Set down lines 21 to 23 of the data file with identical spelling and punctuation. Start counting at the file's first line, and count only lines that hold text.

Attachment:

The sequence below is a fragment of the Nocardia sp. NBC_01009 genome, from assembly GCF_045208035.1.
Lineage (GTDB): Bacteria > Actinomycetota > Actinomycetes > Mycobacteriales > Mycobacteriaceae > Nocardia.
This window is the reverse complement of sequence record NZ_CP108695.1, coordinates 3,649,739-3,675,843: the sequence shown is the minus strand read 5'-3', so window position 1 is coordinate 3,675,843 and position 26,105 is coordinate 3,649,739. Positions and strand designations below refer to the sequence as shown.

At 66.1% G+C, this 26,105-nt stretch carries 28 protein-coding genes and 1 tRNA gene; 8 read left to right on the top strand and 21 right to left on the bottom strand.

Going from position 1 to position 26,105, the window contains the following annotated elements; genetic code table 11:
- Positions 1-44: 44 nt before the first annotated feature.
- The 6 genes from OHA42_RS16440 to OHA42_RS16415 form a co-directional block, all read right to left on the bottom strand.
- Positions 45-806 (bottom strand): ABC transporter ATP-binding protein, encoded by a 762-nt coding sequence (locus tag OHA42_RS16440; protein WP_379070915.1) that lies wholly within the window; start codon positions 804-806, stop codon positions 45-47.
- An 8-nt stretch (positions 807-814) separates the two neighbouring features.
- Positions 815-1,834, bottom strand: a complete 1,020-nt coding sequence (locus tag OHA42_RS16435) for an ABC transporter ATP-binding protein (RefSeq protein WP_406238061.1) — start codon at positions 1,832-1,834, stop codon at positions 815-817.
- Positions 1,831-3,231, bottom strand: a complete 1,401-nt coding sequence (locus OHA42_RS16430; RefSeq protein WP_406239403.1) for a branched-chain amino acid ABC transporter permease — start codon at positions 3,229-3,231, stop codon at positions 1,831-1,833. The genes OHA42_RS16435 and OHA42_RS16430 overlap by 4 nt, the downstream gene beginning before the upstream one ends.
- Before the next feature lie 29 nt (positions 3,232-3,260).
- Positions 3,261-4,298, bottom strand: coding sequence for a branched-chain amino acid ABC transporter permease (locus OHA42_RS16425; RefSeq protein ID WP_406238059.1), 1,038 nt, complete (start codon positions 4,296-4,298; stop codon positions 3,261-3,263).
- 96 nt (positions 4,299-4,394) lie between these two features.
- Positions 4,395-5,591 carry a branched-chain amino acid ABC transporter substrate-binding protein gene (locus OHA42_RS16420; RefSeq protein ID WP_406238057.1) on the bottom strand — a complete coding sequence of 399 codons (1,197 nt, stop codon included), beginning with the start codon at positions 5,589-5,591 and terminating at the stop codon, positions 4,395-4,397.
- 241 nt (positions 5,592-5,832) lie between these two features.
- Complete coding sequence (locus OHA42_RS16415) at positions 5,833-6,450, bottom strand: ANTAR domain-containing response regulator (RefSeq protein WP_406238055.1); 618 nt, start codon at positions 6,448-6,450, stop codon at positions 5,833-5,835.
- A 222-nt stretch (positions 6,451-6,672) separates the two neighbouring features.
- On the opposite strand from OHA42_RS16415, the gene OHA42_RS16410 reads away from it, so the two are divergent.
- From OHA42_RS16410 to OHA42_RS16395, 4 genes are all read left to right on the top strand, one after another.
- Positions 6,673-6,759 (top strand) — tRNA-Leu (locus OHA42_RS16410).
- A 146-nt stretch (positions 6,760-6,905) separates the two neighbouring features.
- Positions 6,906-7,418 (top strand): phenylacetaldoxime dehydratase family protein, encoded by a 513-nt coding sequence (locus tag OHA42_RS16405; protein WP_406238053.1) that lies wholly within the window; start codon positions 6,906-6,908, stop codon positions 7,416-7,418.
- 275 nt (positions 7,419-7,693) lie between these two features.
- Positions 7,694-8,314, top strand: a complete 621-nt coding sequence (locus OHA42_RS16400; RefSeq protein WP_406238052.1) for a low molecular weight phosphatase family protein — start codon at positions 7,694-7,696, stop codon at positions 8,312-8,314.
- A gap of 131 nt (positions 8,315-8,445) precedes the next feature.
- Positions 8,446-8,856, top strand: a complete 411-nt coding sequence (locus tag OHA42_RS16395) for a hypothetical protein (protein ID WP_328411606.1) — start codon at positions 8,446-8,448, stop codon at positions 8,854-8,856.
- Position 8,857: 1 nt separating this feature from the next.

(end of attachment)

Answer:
- Positions 6,673-6,759 (top strand) — tRNA-Leu (locus OHA42_RS16410).
- A 146-nt stretch (positions 6,760-6,905) separates the two neighbouring features.
- Positions 6,906-7,418 (top strand): phenylacetaldoxime dehydratase family protein, encoded by a 513-nt coding sequence (locus tag OHA42_RS16405; protein WP_406238053.1) that lies wholly within the window; start codon positions 6,906-6,908, stop codon positions 7,416-7,418.